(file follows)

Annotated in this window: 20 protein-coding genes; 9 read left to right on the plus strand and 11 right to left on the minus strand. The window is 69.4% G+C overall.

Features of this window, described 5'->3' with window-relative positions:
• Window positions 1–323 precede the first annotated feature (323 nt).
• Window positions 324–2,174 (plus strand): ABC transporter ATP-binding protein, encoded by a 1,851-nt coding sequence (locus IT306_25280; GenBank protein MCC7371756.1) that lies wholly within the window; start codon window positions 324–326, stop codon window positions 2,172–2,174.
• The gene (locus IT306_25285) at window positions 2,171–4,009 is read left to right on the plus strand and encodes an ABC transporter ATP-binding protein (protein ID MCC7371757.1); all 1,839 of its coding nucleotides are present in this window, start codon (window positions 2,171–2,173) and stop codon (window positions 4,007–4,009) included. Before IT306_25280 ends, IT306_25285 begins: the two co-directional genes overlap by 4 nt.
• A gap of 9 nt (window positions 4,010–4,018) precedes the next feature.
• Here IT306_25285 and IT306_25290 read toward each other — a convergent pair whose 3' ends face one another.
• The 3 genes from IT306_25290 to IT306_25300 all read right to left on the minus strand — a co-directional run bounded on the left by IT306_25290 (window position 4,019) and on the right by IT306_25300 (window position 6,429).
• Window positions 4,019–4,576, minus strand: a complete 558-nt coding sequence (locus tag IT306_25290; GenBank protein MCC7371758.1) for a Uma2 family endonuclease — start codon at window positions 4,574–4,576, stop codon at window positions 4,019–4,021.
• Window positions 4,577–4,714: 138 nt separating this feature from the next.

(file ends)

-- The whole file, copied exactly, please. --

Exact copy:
Annotated in this window: 20 protein-coding genes; 9 read left to right on the plus strand and 11 right to left on the minus strand. The window is 69.4% G+C overall.

Features of this window, described 5'->3' with window-relative positions:
• Window positions 1–323 precede the first annotated feature (323 nt).
• Window positions 324–2,174 (plus strand): ABC transporter ATP-binding protein, encoded by a 1,851-nt coding sequence (locus IT306_25280; GenBank protein MCC7371756.1) that lies wholly within the window; start codon window positions 324–326, stop codon window positions 2,172–2,174.
• The gene (locus IT306_25285) at window positions 2,171–4,009 is read left to right on the plus strand and encodes an ABC transporter ATP-binding protein (protein ID MCC7371757.1); all 1,839 of its coding nucleotides are present in this window, start codon (window positions 2,171–2,173) and stop codon (window positions 4,007–4,009) included. Before IT306_25280 ends, IT306_25285 begins: the two co-directional genes overlap by 4 nt.
• A gap of 9 nt (window positions 4,010–4,018) precedes the next feature.
• Here IT306_25285 and IT306_25290 read toward each other — a convergent pair whose 3' ends face one another.
• The 3 genes from IT306_25290 to IT306_25300 all read right to left on the minus strand — a co-directional run bounded on the left by IT306_25290 (window position 4,019) and on the right by IT306_25300 (window position 6,429).
• Window positions 4,019–4,576, minus strand: a complete 558-nt coding sequence (locus tag IT306_25290; GenBank protein MCC7371758.1) for a Uma2 family endonuclease — start codon at window positions 4,574–4,576, stop codon at window positions 4,019–4,021.
• Window positions 4,577–4,714: 138 nt separating this feature from the next.